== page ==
The History of Head Garlands and Nosegays
People have always enjoyed flowers for their beauty and fragrance. It would be difficult to document the first time a shy young lad presented a flower to bring a smile to the face of his beloved.
Flowers have been worn about the head and neck for centuries. Long before the traditional bridal veil, flower stems were woven into a garland and worn atop the head at weddings and other special occasions. When Anne of Cleves married Henry VIII, she wore a head garland of rosemary.
Medieval weddings called for lavish floral displays. Most important was the bride’s crown of flowers. Chaucer describes the bride being prepared for her wedding by her ladies, who combed her hair and crowned her with flowers.
Many cultures today still wear head garlands as part of their traditional dress on holidays or at fairs around the world.
The term nosegay means simply "nose-gay" or "nose-happy". It was quite common for men as well as ladies to wear nosegays on their lapels as they strolled through town. This permitted them to turn one’s head to the side and breathe in a floral scent to keep the "nose-gay".
Flowers were essential to daily life, not so much for ornament as for their medicinal value and sweet smells that could mask unpleasant ones. Foul odors were ruefully accepted as part of civilized life. Bathing was infrequent, plumbing nonexistent, clothing seldom washed, and people often smelled like the animals and livestock that were part of everyday life.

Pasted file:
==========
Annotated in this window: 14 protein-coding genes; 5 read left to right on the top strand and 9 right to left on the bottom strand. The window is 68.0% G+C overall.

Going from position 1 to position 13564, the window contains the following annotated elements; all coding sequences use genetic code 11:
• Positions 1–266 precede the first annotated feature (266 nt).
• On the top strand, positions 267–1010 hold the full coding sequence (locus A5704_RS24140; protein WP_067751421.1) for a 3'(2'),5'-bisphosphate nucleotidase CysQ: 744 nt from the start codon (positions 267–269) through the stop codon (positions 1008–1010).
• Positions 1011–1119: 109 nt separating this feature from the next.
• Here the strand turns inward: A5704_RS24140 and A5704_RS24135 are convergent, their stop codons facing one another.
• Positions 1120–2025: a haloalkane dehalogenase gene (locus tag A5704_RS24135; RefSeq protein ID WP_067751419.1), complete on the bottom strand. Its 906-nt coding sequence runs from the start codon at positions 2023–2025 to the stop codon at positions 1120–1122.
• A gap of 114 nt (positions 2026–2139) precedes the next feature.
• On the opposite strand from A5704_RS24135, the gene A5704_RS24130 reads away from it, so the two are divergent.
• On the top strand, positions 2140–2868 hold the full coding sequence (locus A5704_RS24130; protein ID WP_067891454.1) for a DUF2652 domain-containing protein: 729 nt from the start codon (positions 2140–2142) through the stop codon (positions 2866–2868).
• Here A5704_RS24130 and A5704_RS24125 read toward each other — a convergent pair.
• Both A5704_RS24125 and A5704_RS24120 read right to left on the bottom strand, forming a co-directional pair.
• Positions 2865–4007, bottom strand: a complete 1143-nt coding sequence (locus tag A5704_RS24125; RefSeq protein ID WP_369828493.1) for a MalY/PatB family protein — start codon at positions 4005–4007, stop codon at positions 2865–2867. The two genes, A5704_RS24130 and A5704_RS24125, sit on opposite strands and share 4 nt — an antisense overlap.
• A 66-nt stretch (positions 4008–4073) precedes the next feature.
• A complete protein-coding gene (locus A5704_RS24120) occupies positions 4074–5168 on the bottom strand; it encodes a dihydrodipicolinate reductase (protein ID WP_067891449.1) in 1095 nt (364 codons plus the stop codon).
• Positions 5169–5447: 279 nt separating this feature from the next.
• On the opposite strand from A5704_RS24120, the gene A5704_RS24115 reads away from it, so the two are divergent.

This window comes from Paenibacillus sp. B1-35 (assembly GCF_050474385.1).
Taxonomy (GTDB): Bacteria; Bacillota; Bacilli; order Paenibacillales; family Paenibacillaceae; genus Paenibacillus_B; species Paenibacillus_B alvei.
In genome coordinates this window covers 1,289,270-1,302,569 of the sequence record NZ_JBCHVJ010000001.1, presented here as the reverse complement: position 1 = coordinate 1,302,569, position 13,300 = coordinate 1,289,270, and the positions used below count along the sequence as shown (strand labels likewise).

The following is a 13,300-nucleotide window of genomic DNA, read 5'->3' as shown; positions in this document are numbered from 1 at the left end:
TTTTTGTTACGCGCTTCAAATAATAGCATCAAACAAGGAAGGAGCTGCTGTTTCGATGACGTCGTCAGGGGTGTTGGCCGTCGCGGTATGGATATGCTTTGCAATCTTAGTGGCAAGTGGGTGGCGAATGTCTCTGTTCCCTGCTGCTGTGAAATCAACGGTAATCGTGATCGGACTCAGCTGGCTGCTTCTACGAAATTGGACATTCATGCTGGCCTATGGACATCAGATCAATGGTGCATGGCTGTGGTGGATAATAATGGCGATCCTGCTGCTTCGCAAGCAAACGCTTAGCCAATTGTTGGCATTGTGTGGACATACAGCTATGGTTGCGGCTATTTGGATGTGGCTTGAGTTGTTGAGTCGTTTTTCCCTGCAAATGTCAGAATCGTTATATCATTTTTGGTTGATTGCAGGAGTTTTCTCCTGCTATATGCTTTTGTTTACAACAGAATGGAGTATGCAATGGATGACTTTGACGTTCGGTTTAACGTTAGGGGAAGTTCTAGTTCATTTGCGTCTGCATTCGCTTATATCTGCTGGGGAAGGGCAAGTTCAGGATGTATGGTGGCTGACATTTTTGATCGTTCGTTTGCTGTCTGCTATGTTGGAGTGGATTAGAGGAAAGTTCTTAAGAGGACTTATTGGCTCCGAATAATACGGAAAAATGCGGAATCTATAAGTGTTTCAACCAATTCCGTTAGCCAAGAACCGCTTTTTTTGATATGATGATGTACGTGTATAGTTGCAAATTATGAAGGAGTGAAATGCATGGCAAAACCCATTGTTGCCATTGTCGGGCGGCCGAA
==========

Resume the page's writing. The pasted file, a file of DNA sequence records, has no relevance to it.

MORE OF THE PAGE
By the mid-seventeenth century boutonnieres were worn by men and tussie-mussies carried by both men & women. Colonials carried nosegays in their hands when they went visiting. Country folk wore them at weddings, fairs, and to church, just like the figures in the Court of England.
When Queen Victoria ascended the throne in 1837 tussie-mussies were established as the key accessory. Mothers taught their daughters the art of making hand bouquets. Courses in Flower Appreciation were taught in finishing schools where each flower and herb was assigned a special meaning. The properly instructed young lady should be able to decipher whatever message might lurk in the bouquet sent by an admirer.
Toward the end of the nineteenth century hand-held nosegays were replaced in popularity by the corsage.
With the exception of weddings, the twenty-first century has seen precious little of nosegays, and bouquets. However, current bridal styles are favoring small, mixed flower bouquets with natural stems showing tied together with a simple ribbon. The return of the nosegay may be just a few years away.
Last modified on May 14, 2008